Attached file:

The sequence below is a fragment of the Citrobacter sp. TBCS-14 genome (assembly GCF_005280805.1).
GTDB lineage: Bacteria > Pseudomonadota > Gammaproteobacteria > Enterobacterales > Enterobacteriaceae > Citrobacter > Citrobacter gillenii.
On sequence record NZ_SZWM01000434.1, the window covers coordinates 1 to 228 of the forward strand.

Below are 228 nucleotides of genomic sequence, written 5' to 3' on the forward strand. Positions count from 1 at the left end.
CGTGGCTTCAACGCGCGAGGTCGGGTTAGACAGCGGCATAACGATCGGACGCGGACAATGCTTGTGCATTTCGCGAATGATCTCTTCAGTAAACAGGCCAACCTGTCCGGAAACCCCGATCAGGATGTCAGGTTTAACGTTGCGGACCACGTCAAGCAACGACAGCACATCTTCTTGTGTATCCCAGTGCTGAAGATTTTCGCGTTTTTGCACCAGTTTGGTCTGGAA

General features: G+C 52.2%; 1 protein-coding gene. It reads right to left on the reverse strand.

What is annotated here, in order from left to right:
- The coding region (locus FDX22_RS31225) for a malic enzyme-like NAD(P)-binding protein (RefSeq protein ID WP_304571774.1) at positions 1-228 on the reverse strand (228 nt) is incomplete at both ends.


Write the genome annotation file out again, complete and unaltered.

The sequence below is a fragment of the Citrobacter sp. TBCS-14 genome (assembly GCF_005280805.1).
GTDB lineage: Bacteria > Pseudomonadota > Gammaproteobacteria > Enterobacterales > Enterobacteriaceae > Citrobacter > Citrobacter gillenii.
On sequence record NZ_SZWM01000434.1, the window covers coordinates 1 to 228 of the forward strand.

Below are 228 nucleotides of genomic sequence, written 5' to 3' on the forward strand. Positions count from 1 at the left end.
CGTGGCTTCAACGCGCGAGGTCGGGTTAGACAGCGGCATAACGATCGGACGCGGACAATGCTTGTGCATTTCGCGAATGATCTCTTCAGTAAACAGGCCAACCTGTCCGGAAACCCCGATCAGGATGTCAGGTTTAACGTTGCGGACCACGTCAAGCAACGACAGCACATCTTCTTGTGTATCCCAGTGCTGAAGATTTTCGCGTTTTTGCACCAGTTTGGTCTGGAA

General features: G+C 52.2%; 1 protein-coding gene. It reads right to left on the reverse strand.

What is annotated here, in order from left to right:
- The coding region (locus FDX22_RS31225) for a malic enzyme-like NAD(P)-binding protein (RefSeq protein ID WP_304571774.1) at positions 1-228 on the reverse strand (228 nt) is incomplete at both ends.